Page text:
The New South Wales Court of Appeal has overturned a decision by the Workers Compensation Commission which found photography studio Pioneer Studios liable for an injury an employee sustained at a party at its premises.
Kathryn Hills received a serious head and brain injury when she fell over a balustrade while attending a party at Pioneer’s studio in the early hours of the morning.
The party was hosted by an employee of Pioneer and two of his flatmates to celebrate the employee leaving and the three flatmates’ birthdays
Hills claimed her injury arose out of her employment with Pioneer because the party was a work function which she attended because she thought it was important for her to meet clients, make a good impression and join in with the team.
However, Pioneer said the party was a farewell function that it played no part in organising.
While the Workers Compensation Commission initially found in Hills’ favour and characterised the party as “a work function”, the New South Wales Court of Appeal overturned the decision on appeal and found the party was not part of Hills’ employment and so she was disentitled from receiving statutory compensation.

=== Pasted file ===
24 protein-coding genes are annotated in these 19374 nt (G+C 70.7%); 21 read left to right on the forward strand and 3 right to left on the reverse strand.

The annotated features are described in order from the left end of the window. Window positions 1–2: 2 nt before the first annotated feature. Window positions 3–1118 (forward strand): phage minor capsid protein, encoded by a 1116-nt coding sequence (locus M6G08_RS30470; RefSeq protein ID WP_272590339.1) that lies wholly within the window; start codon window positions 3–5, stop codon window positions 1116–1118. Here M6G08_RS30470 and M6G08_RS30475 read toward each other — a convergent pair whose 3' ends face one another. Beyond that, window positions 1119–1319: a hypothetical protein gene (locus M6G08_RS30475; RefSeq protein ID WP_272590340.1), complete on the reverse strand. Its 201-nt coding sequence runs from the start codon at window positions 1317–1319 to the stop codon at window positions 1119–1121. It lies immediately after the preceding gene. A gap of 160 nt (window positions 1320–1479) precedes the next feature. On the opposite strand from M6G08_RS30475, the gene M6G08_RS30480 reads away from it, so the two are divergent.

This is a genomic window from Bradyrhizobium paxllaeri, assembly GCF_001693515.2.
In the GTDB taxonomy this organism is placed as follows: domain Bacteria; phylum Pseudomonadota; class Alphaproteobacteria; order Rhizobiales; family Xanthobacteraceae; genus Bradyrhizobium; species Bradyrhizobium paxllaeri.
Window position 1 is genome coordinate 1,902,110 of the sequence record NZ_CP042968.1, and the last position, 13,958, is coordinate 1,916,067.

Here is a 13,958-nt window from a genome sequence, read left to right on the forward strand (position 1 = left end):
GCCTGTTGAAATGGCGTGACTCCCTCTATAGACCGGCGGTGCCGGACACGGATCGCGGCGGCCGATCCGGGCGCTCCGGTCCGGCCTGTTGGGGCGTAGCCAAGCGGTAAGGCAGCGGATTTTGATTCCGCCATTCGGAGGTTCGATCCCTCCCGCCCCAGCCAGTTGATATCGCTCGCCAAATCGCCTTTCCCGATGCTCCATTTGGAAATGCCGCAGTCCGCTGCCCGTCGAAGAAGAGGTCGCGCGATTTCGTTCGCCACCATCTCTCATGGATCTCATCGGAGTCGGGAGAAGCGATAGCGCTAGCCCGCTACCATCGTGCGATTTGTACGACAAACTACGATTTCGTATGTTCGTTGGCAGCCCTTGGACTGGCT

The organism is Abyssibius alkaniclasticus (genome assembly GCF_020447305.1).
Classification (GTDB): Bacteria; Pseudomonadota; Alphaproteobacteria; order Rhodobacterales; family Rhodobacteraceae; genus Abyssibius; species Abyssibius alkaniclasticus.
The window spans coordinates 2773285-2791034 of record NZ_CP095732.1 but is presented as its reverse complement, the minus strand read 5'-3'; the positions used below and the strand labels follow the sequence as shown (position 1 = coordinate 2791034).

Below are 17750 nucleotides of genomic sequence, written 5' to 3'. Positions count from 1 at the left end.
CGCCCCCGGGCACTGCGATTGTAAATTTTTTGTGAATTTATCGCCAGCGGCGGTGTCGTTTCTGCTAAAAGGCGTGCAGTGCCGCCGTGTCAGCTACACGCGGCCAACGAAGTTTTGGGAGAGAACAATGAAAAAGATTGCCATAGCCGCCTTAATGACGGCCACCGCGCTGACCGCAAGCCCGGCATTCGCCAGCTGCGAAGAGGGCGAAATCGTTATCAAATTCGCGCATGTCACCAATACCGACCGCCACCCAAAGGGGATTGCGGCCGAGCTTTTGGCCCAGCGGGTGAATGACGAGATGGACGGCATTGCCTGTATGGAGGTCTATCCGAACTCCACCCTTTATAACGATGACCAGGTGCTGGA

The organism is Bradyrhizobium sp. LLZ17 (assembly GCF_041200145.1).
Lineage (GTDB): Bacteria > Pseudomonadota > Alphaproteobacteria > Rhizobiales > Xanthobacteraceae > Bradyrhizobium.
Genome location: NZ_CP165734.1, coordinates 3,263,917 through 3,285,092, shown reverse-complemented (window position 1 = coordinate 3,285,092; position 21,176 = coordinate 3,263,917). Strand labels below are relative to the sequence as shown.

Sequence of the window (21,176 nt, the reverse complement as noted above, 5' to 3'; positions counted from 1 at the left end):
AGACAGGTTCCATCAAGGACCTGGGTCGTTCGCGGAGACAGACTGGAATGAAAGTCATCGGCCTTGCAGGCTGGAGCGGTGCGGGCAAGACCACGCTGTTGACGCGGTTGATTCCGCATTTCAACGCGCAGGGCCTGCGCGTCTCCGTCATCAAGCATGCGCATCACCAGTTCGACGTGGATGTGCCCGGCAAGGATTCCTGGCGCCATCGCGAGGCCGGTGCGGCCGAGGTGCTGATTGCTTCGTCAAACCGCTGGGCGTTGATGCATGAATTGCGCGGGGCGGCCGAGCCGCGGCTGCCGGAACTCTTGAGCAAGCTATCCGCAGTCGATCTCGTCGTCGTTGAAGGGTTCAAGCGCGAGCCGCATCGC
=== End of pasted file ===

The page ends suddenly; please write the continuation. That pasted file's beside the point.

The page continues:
Mary Karekos, partner at Turks Law, told SmartCompany the case made it plain that an injury will only be a compensable workplace injury where a person is injured outside of working hours when the event was sanctioned or condoned by the business, the employees enjoyed an expectation that they should attend and the event bore the hallmarks of a work-related function.
“It’s a good decision for employers because it narrows the scope of liability considerably,” Karekos says.
“But employers should be aware that there are still circumstances when a worker attending a social function will be found to be in the course of employment depending on the degree of control and sponsorship the employer has over an event.”